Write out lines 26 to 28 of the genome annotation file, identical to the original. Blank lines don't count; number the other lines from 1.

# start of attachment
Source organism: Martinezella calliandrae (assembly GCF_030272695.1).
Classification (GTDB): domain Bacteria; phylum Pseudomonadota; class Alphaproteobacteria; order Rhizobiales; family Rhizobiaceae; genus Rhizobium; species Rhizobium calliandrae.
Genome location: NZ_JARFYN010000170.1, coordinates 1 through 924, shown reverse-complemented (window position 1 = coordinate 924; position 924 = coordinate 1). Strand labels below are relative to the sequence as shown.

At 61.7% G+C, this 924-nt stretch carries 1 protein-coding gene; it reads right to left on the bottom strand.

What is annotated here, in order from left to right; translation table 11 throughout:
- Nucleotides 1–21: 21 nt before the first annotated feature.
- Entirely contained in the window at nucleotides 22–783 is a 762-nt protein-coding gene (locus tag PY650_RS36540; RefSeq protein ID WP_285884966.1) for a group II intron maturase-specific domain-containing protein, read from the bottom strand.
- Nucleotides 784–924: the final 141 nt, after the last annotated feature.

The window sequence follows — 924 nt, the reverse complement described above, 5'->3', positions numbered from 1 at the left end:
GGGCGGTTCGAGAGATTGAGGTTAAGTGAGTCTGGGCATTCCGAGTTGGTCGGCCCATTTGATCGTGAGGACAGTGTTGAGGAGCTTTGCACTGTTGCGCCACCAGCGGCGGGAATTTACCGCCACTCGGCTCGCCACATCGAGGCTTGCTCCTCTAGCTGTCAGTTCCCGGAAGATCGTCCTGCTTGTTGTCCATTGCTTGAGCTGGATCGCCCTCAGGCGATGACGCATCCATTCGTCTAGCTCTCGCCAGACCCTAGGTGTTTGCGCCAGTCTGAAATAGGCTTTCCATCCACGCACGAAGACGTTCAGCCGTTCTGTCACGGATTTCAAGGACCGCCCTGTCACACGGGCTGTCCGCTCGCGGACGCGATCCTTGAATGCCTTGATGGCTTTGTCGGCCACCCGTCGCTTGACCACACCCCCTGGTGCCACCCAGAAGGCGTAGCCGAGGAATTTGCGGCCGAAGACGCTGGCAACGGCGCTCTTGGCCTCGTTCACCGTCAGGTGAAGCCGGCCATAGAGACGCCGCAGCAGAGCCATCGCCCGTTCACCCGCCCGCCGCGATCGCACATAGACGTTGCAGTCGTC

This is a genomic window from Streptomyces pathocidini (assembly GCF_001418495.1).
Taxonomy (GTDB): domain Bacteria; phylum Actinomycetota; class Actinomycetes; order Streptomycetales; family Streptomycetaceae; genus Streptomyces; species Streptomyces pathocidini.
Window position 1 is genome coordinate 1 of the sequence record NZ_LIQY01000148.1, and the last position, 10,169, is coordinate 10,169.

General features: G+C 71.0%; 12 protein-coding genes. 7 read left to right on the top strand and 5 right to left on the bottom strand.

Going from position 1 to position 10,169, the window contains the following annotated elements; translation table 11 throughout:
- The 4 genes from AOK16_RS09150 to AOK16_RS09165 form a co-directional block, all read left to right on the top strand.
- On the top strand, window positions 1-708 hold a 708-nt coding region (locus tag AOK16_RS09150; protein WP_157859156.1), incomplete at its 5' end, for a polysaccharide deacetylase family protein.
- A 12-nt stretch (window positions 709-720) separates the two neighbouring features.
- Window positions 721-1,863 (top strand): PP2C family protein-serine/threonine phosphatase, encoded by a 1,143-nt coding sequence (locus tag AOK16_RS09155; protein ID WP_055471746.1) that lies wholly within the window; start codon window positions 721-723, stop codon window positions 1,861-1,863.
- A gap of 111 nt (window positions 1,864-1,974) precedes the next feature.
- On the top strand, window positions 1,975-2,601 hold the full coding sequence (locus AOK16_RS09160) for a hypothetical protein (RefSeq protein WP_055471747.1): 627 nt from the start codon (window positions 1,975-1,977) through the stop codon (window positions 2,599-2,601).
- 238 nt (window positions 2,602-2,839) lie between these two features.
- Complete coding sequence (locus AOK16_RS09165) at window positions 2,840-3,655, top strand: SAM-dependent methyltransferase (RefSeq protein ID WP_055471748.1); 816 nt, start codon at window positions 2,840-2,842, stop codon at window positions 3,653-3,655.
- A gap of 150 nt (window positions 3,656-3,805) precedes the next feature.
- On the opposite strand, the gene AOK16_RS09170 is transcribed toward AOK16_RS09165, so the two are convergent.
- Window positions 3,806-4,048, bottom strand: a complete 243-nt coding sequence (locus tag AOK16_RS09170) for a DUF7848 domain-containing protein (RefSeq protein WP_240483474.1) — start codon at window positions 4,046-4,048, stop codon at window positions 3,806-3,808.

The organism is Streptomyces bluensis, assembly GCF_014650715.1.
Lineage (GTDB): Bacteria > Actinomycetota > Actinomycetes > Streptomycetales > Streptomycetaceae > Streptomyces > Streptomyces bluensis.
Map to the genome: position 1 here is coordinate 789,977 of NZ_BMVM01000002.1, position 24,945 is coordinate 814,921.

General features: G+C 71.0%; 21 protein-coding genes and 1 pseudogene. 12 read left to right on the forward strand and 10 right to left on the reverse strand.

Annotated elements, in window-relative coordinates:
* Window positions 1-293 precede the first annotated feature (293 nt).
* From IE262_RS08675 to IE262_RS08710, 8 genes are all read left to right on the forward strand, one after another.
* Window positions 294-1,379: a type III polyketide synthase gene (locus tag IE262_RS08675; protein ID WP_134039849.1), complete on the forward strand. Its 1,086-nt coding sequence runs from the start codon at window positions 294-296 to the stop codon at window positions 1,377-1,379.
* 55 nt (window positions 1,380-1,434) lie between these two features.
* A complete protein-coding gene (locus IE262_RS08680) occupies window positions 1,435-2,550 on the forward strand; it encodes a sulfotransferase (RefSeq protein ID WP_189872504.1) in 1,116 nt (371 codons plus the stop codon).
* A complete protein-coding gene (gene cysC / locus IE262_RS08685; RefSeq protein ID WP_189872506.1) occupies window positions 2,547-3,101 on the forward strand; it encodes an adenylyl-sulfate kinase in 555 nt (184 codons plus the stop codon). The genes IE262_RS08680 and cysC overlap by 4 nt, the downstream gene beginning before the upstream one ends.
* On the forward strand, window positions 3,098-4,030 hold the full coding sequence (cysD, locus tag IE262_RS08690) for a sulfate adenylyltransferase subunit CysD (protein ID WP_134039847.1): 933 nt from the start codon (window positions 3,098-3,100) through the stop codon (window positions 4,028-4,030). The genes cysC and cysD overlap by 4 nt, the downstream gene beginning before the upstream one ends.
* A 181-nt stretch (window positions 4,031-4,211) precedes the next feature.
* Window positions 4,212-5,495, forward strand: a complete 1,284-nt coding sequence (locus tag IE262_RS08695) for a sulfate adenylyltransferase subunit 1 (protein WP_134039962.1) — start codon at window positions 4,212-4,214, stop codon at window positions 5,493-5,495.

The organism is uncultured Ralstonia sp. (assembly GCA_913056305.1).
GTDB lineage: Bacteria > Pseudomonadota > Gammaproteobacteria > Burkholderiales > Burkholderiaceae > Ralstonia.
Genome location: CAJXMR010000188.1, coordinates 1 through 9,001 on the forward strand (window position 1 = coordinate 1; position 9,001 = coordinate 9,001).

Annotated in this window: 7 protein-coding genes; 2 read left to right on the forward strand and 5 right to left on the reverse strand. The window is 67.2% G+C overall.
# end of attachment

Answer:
- Window positions 3,806-4,048, bottom strand: a complete 243-nt coding sequence (locus tag AOK16_RS09170) for a DUF7848 domain-containing protein (RefSeq protein WP_240483474.1) — start codon at window positions 4,046-4,048, stop codon at window positions 3,806-3,808.

The organism is Streptomyces bluensis, assembly GCF_014650715.1.
Lineage (GTDB): Bacteria > Actinomycetota > Actinomycetes > Streptomycetales > Streptomycetaceae > Streptomyces > Streptomyces bluensis.